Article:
Issue 91, Fall 2003
In June, the Supreme Court ruled that Congress may require libraries receiving federal funds to filter the Internet, in the interest of protecting minors from sex online (Censorship News 90). CIPA, (the Children’s Internet Protection Act) is legal, the Court said, as long as adults can ask to have a computer unblocked.
The American Library Association, one of the plaintiffs opposing CIPA, has posted a series of Questions and Answers on its Web site to clarify the meaning of CIPA and to facilitate the public’s access to lawful information.
The ALA encourages libraries that are receiving federal funds for Internet access (in consultation with their own legal counsel) to post signs informing patrons that:
- “Because this library receives federal funding for public Internet access, federal law requires the library to install blocking software on the library’s Internet terminals.
- “The blocking software, or filter, is inherently imprecise and flawed. It inevitably will block access to a vast array of constitutionally protected material on the Internet. Because of its technological limitations, the filter is also incapable of protecting against access to Internet material that is obscene, child pornography, or harmful to minors.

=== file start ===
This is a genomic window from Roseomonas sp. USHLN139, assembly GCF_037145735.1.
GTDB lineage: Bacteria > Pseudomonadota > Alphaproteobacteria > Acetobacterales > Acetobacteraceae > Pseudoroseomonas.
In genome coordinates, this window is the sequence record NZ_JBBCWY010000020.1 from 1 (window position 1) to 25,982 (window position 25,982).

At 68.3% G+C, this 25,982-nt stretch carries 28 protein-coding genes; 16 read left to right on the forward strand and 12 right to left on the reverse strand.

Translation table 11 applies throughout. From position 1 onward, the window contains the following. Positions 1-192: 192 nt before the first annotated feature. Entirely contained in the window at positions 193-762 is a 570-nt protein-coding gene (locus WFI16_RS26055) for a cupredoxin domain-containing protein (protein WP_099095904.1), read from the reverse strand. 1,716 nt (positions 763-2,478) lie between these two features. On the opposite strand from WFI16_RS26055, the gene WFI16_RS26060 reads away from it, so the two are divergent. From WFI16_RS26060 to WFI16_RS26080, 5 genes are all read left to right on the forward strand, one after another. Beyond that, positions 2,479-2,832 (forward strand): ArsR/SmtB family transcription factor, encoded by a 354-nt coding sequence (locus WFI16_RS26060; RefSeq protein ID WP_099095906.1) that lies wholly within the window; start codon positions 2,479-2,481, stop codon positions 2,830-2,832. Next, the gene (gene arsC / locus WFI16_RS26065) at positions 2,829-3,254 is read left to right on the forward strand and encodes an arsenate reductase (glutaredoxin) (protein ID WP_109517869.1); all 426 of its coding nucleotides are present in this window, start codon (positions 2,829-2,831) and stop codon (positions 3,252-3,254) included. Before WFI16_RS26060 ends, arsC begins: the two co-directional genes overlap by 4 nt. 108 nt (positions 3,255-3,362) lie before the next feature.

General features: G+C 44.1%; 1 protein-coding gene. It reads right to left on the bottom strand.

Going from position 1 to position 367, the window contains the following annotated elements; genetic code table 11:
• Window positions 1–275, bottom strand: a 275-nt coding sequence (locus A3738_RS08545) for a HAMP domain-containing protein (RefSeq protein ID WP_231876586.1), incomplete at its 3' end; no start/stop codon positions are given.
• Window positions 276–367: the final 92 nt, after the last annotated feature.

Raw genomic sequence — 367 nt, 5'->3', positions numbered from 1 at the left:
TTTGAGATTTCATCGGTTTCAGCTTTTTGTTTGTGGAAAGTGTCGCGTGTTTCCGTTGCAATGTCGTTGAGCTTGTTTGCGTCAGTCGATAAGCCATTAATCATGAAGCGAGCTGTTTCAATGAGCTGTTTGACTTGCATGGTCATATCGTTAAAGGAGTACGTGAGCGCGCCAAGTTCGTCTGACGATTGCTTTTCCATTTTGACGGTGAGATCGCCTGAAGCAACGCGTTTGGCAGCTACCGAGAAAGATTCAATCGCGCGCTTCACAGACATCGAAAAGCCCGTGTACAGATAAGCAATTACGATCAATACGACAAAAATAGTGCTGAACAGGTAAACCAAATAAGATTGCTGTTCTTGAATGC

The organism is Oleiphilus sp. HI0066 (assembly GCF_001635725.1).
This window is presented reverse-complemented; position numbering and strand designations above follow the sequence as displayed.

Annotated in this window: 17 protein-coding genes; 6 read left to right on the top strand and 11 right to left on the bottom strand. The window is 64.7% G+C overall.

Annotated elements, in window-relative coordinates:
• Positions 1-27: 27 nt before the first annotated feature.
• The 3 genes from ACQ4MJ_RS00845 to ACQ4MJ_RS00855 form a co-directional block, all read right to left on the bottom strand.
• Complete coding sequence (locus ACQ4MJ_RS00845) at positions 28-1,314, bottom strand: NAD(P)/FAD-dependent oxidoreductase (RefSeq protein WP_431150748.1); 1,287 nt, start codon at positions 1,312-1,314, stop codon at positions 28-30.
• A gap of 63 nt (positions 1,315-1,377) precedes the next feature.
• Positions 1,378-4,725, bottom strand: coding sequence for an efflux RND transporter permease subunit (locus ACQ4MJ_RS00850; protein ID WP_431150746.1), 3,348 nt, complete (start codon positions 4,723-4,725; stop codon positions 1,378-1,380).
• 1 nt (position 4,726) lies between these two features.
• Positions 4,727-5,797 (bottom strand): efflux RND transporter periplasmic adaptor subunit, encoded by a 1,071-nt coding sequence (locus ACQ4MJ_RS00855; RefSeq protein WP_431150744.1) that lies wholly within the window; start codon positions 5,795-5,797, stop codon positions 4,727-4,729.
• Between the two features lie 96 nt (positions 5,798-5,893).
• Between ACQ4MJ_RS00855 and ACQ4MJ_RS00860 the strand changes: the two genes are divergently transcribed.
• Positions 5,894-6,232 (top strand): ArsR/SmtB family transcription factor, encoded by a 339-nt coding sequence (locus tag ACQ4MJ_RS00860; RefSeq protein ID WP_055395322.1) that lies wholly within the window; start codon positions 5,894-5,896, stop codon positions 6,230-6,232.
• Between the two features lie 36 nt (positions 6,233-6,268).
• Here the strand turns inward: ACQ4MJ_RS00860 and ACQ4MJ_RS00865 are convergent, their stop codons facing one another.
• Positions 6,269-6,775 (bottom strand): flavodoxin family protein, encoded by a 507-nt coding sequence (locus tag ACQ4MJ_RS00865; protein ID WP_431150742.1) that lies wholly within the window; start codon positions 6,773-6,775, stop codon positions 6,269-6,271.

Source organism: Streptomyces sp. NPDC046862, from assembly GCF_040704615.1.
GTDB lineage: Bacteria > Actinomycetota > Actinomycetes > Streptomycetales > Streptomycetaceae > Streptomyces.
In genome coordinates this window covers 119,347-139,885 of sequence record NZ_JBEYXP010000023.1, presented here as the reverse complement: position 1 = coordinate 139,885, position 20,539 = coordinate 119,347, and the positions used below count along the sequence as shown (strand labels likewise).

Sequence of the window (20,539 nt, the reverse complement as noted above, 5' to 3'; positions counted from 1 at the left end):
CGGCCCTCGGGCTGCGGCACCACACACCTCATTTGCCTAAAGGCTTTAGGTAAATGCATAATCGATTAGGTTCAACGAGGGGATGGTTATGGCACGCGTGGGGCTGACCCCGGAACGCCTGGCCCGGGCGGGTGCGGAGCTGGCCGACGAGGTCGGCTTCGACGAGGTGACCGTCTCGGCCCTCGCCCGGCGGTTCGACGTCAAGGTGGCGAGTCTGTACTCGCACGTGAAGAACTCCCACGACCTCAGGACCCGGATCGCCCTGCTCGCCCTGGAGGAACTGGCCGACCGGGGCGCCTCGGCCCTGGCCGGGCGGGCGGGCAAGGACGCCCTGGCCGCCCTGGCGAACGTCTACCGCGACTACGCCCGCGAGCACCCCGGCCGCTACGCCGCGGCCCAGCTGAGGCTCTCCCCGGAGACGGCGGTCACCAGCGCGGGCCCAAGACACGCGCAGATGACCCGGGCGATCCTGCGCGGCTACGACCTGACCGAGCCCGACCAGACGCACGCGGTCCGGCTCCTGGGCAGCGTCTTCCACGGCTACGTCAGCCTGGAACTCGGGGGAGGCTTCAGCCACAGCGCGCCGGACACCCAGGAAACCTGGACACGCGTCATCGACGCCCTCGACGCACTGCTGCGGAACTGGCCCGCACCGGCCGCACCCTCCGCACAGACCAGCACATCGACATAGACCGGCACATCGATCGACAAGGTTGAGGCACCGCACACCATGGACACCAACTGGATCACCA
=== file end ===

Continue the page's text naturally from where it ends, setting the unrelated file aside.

- “Under the law, the library can unblock individual websites that have been blocked erroneously by the filter. In addition, the library will disable the entire filter for adult patrons 17 and over upon request. The requesting patron will not have to explain why he or she is asking that the site be unblocked or that the entire filter be turned off. Emphasis added. The library encourages patrons to request that the filter be disabled.”
According to the ALA, “it is unclear how the Supreme Court decision affects disabling for minors…Minors undoubtedly have constitutional rights to receive information, but the Court did not address these rights at length in its decision. It is nonetheless clear that CIPA permits minors to request that a library unblock specific websites.” For more information, click here.